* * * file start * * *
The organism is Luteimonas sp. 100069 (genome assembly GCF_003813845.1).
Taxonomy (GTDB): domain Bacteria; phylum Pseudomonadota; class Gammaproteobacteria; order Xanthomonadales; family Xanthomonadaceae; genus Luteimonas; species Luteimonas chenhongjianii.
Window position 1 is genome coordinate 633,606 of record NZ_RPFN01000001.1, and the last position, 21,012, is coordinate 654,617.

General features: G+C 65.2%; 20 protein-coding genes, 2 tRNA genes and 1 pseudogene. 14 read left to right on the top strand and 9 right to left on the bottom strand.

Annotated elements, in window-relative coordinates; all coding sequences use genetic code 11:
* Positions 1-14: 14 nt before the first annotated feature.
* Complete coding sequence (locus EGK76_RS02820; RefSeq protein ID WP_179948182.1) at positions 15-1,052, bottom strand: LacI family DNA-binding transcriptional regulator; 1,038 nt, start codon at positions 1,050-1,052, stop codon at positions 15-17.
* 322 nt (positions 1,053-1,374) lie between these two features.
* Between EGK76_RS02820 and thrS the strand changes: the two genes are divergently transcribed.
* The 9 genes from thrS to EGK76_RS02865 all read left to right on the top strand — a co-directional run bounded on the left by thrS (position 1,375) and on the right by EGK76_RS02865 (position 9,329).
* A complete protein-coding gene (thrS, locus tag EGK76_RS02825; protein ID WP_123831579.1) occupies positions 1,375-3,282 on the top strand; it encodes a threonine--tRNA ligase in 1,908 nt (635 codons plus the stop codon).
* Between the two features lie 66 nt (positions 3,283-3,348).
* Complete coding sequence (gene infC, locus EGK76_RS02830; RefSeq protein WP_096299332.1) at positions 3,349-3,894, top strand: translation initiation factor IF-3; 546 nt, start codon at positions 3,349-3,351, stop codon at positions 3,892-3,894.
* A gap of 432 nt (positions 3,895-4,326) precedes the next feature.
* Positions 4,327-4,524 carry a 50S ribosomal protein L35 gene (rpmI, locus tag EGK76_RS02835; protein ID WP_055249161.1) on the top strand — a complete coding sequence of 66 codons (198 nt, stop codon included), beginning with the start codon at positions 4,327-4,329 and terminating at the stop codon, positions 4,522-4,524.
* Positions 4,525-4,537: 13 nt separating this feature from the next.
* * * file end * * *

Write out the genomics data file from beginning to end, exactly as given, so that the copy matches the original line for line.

The organism is Luteimonas sp. 100069 (genome assembly GCF_003813845.1).
Taxonomy (GTDB): domain Bacteria; phylum Pseudomonadota; class Gammaproteobacteria; order Xanthomonadales; family Xanthomonadaceae; genus Luteimonas; species Luteimonas chenhongjianii.
Window position 1 is genome coordinate 633,606 of record NZ_RPFN01000001.1, and the last position, 21,012, is coordinate 654,617.

General features: G+C 65.2%; 20 protein-coding genes, 2 tRNA genes and 1 pseudogene. 14 read left to right on the top strand and 9 right to left on the bottom strand.

Annotated elements, in window-relative coordinates; all coding sequences use genetic code 11:
* Positions 1-14: 14 nt before the first annotated feature.
* Complete coding sequence (locus EGK76_RS02820; RefSeq protein ID WP_179948182.1) at positions 15-1,052, bottom strand: LacI family DNA-binding transcriptional regulator; 1,038 nt, start codon at positions 1,050-1,052, stop codon at positions 15-17.
* 322 nt (positions 1,053-1,374) lie between these two features.
* Between EGK76_RS02820 and thrS the strand changes: the two genes are divergently transcribed.
* The 9 genes from thrS to EGK76_RS02865 all read left to right on the top strand — a co-directional run bounded on the left by thrS (position 1,375) and on the right by EGK76_RS02865 (position 9,329).
* A complete protein-coding gene (thrS, locus tag EGK76_RS02825; protein ID WP_123831579.1) occupies positions 1,375-3,282 on the top strand; it encodes a threonine--tRNA ligase in 1,908 nt (635 codons plus the stop codon).
* Between the two features lie 66 nt (positions 3,283-3,348).
* Complete coding sequence (gene infC, locus EGK76_RS02830; RefSeq protein WP_096299332.1) at positions 3,349-3,894, top strand: translation initiation factor IF-3; 546 nt, start codon at positions 3,349-3,351, stop codon at positions 3,892-3,894.
* A gap of 432 nt (positions 3,895-4,326) precedes the next feature.
* Positions 4,327-4,524 carry a 50S ribosomal protein L35 gene (rpmI, locus tag EGK76_RS02835; protein ID WP_055249161.1) on the top strand — a complete coding sequence of 66 codons (198 nt, stop codon included), beginning with the start codon at positions 4,327-4,329 and terminating at the stop codon, positions 4,522-4,524.
* Positions 4,525-4,537: 13 nt separating this feature from the next.